Former SAC Capital Advisors LP hedge fund manager Michael Steinberg was sentenced to 3 1/2 years in prison for insider trading, capping one of the biggest victories for prosecutors who spent seven years investigating the firm and its boss, Steven A. Cohen.
Steinberg, 42, who handled technology, media and telecommunications stocks at SAC Capital’s Sigma Capital Management unit, was the longest-serving employee at the hedge fund convicted in the U.S. probe. He was found guilty in December of an insider scheme involving tech stocks that garnered more than $1.8 million in illegal profits.
“For most people on the planet, $1.8 million of gain is a lifetime of accumulated wealth,” U.S. District Judge Richard Sullivan said before sentencing Steinberg today in Manhattan federal court. “Maybe in a hedge fund it’s no big deal, but it’s a lot of money to most people.”
In giving Steinberg three years less than the maximum sought by the government, the judge said the fund manager is “basically a good man.” He cited almost 70 letters of support, including those sent by Steinberg’s wife and father.
Prosecutors have won convictions against eight managers and analysts in their investigation of SAC Capital, amid a broader crackdown on market cheating at hedge funds, publicly traded companies and so-called expert-networking firms. SAC Capital last year reached a $1.8 billion settlement with the U.S., pleading guilty to making hundreds of millions of dollars in illegal profits and fostering a culture of criminality.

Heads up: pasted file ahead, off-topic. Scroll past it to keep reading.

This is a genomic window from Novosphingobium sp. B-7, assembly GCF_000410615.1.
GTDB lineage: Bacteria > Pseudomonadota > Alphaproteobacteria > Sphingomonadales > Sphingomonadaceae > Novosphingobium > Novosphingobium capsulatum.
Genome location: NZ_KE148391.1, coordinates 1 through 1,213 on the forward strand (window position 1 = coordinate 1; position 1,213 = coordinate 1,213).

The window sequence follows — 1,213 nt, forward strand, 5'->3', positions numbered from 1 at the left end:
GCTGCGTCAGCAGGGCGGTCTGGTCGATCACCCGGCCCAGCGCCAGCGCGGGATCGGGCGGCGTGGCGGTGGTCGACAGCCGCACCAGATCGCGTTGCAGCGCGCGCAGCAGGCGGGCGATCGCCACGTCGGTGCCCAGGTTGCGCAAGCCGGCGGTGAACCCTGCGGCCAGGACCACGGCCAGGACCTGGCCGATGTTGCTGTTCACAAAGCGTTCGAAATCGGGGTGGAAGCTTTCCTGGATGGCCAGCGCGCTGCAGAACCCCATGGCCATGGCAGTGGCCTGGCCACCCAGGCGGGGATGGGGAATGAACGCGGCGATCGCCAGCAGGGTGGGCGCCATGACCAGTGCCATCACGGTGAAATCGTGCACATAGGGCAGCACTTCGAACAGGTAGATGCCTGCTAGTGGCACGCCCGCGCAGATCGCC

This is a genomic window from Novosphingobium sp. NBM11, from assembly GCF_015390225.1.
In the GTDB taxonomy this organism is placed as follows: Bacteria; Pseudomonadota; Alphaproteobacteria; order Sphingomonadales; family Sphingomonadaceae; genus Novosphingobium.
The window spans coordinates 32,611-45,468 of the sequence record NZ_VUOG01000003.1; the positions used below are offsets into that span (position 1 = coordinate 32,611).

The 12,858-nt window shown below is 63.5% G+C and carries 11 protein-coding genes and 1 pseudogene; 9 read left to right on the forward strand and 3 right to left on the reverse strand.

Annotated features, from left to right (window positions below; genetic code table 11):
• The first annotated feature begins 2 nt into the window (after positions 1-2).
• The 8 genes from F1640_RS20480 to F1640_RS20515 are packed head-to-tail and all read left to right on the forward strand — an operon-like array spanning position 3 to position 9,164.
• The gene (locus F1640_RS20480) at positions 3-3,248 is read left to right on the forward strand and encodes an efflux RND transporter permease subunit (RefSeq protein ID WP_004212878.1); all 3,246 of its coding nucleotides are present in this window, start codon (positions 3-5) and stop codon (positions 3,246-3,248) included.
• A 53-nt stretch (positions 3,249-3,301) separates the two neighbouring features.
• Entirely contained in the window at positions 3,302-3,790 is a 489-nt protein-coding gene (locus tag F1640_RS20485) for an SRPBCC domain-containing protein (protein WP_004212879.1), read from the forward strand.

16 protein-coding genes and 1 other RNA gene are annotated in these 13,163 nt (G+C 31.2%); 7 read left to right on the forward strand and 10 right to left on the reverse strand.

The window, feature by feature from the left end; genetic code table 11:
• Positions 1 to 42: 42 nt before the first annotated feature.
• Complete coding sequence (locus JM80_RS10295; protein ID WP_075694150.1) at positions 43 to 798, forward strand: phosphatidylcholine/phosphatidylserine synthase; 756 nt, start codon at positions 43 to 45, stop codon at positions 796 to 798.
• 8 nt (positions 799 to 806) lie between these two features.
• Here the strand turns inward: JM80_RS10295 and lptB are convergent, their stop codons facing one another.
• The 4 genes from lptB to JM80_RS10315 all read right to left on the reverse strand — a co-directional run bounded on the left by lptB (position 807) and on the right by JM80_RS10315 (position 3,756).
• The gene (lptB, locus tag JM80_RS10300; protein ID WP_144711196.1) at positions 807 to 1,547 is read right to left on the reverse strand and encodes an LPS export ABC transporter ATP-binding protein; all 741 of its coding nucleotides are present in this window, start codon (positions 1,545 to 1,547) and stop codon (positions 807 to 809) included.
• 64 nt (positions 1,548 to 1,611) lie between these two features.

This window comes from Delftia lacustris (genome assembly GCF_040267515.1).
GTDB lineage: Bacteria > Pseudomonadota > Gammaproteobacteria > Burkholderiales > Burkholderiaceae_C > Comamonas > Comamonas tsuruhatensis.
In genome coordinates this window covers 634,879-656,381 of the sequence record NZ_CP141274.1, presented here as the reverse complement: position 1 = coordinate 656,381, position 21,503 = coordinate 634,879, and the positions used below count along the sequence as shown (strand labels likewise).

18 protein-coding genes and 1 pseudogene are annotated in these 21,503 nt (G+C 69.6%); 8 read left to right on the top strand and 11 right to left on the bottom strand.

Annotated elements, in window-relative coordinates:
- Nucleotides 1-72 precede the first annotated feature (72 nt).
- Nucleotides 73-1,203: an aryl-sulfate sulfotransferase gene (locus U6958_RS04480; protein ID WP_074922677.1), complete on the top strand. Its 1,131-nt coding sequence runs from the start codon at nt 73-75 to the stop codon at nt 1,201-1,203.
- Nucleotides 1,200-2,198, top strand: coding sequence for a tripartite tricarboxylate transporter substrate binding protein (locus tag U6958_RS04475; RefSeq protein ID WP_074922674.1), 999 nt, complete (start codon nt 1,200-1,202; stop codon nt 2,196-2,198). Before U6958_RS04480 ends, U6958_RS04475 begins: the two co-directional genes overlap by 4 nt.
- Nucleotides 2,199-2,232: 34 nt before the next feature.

$2 Million Fine
Steinberg was also fined $2 million and ordered to forfeit $365,000 as part of his sentencing. The criminal probe of his hedge fund never reached Cohen, who hasn’t been charged with any wrongdoing. Stamford, Connecticut-based SAC, however, ceased being a money manager for outside investors as part of the guilty plea, and has since shed its name -- the initials of its billionaire founder. In April, SAC Capital changed its name to Point72 Asset Management LP.
Mathew Martoma, a former fund manager for SAC’s CR Intrinsic Investors unit, is to be sentenced next month in what the government called the biggest insider trading scheme in U.S. history, at least by dollar value. He was convicted in February after prosecutors alleged he helped SAC Capital make $276 million on illegal tips about an Alzheimer’s drug by trading in Elan Corp. and Wyeth LLC.